"AVON -- Perched on his Komatsu D38E bulldozer, Ron Gilgenbach is just one of the boys.
Sure, he likes to mingle with his fellow crew members. He jokes around with his nephew, who works alongside him. Gilgenbach thinks of himself as an artist who maneuvers his dozer over mounds of dirt, spreading the dark brown soil so that landscapers can plant rows of bushes and flowers.
But the 66-year-old owner of the R.J. Gilgenbach Co. in Eaton Township will put $9 million into his corporate bank account in December when his 30-member crew wraps up their share of the site work at the $70 million Avon Commons on Detroit Road and SR 83. The 85-acre complex of stores and restaurants is set to open in March.
''Sitting on this bulldozer is relaxation for me,'' said Gilgenbach, who has learned the ins and outs of construction since his first grading job at the BF Goodrich plant in Avon Lake in 1951. ''It gets me away from all the questions, all the paperwork, all the bill paying.''
The Gilgenbach name in construction dates back to World War II when his uncle, Cletus, started his own small company tilling farms in southern Lorain County. When his uncle died in January 1982, Gilgenbach and a partner ran the company until 1986. At that point, the men parted ways and Gilgenbach renamed the company R.J. Gilgenbach ...
[Gilgenbach's nephew, Mick] Tipple leans over page after page of blueprints that detail which construction companies are building which stores on the complex.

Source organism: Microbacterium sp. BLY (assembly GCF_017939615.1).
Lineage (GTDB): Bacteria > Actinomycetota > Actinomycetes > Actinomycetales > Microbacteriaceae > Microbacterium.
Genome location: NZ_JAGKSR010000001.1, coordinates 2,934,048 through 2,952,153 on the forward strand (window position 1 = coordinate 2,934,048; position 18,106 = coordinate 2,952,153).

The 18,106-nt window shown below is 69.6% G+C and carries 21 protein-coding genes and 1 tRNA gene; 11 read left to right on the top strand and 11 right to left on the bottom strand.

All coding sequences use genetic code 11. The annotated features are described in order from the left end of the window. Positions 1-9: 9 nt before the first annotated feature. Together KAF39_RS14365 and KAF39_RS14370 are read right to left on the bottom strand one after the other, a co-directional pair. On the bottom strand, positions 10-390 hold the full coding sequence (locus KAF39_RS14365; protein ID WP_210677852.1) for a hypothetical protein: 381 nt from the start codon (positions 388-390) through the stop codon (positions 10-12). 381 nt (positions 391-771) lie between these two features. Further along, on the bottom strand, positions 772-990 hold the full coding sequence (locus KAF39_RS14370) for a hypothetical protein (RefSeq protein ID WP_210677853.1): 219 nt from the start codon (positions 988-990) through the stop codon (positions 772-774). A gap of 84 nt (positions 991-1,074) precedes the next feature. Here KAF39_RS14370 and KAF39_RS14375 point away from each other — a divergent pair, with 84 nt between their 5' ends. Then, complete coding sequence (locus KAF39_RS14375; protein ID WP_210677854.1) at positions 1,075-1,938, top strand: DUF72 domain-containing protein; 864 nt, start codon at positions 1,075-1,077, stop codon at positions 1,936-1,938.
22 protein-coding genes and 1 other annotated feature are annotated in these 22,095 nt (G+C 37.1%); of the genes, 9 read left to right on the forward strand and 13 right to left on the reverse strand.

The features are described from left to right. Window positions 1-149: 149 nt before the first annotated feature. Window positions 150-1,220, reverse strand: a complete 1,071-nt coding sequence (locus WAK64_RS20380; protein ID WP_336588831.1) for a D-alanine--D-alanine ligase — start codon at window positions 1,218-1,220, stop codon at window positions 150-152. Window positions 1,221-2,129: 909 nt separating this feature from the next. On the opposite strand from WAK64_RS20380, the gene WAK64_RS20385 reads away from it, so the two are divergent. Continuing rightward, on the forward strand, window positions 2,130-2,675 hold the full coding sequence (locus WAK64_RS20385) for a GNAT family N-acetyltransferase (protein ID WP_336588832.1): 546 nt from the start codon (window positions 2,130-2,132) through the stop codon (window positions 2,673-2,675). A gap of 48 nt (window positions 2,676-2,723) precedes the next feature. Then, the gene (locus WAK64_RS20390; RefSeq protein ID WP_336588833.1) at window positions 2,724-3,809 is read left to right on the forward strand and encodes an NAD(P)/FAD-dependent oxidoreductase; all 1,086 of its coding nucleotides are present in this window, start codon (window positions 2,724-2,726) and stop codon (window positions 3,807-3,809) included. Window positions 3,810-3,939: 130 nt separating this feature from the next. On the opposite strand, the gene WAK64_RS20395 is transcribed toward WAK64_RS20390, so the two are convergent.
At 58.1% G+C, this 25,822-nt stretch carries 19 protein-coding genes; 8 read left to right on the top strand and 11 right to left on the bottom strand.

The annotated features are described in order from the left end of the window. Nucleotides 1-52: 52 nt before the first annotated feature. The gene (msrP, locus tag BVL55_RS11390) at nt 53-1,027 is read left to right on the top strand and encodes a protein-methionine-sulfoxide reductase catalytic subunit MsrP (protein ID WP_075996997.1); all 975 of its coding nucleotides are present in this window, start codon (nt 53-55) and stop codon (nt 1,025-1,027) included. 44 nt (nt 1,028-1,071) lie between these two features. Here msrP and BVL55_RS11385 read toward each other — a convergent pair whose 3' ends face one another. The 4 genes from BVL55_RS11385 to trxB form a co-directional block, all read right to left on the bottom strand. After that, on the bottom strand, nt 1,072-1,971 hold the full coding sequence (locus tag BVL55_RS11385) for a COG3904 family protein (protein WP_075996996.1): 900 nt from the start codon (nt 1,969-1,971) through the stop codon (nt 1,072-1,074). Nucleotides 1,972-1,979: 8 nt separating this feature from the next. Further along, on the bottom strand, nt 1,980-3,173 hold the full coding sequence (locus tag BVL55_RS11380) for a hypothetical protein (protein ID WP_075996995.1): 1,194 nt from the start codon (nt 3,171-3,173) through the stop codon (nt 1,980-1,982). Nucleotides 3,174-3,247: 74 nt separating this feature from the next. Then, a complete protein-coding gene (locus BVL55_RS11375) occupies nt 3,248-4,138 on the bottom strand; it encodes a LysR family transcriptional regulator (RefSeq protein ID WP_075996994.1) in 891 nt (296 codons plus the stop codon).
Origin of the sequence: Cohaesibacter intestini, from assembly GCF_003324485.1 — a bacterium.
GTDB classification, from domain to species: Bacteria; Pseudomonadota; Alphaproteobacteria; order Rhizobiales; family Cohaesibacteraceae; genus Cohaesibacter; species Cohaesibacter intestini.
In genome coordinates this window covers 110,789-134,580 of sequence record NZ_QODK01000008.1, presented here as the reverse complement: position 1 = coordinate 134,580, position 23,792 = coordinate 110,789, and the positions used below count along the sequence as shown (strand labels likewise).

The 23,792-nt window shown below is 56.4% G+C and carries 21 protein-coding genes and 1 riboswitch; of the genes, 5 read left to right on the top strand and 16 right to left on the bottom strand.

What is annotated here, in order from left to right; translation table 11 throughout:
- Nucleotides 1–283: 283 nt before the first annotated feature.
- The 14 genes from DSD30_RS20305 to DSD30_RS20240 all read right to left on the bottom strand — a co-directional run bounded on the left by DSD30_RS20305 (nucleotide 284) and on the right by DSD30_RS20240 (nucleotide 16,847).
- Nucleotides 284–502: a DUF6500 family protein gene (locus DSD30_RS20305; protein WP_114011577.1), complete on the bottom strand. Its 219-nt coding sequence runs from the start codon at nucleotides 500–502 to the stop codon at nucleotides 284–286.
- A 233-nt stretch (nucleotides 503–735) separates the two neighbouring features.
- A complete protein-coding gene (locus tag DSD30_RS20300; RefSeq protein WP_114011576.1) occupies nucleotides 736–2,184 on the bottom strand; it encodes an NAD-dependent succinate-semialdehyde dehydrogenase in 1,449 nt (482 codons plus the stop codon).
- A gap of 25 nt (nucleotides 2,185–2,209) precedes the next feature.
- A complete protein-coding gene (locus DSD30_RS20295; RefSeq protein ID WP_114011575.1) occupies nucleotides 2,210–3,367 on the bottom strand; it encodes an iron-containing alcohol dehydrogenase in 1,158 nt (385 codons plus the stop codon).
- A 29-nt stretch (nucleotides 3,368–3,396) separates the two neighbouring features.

''This is Retail K,'' he said, pointing to the blue-inked square in the upper right-hand corner of the page. ''Darden Construction is on that spot where the Target store is going to go. They're also at Retail D to build Kohl's.''
Indeed, the blueprints don't clearly indicate how mammoth the Avon Commons job is. Only the grand tour in Tipple's red Ford pick-up truck reveals the true scope of the project.
''You've got many companies working on this at once,'' he said. ''Illes, Darrell Young, Doss, Gillen Concrete, Kokosing. The list goes on and on. I can't tell you how many workers are here. Hundreds, easily.''
In fact, the First Interstate Corp. of Cleveland, the project's developer, hired 11 general contractors, each of which employs an average 25 subcontractors with between five and 30 workers apiece, the company's site supervisor Richard Carlisle said.
''Everybody knows everyone else,'' said Tipple, who has worked for his uncle for 35 years. ''When you're all doing the same thing, there's common camaraderie. Carpenters, masons, truck drivers, brickies (his slang for 'bricklayer'). If you want to put a rhyme or reason to this, we've been out here from the beginning.''
And it's not just a man's world there.
|Lynne Horvath, of Amherst, employee of Kokosing Co. operates a steamroller at the construction site. (Morning Journal/Paul Walsh)|
One of a handful of women on the project, Lynn Horvath of Amherst, runs a dozer-like stone roller day after day, compacting the rock on the ground so that blacktop can be poured over it to create the planned nine parking lots with a combined 3,344 spaces.
''Construction is not as bad as I thought it would be,'' she said. ''The money's great and I'll miss this (project) when it's done.''
A 34-year-old mother of an 8-month-old son, Horvath chalks it up to a fluke that she ever landed a job in a male-dominated field.
''For three years, I cleaned offices,'' she said. ''I would vacuum, mop, dust and clean the bathrooms at the Sheffield Asphalt plant (owned by Kokosing Construction of Fredericktown). One day, they needed a loader operator and there I was.'' ...
Horvath said she even plans to spend her some of her days off at Avon Commons.
''I love Target stores. They have nice children's clothes at good prices,'' she said. ''And, although I've never been in them before, I can't wait to go to Marshall's and Kohl's.'' "
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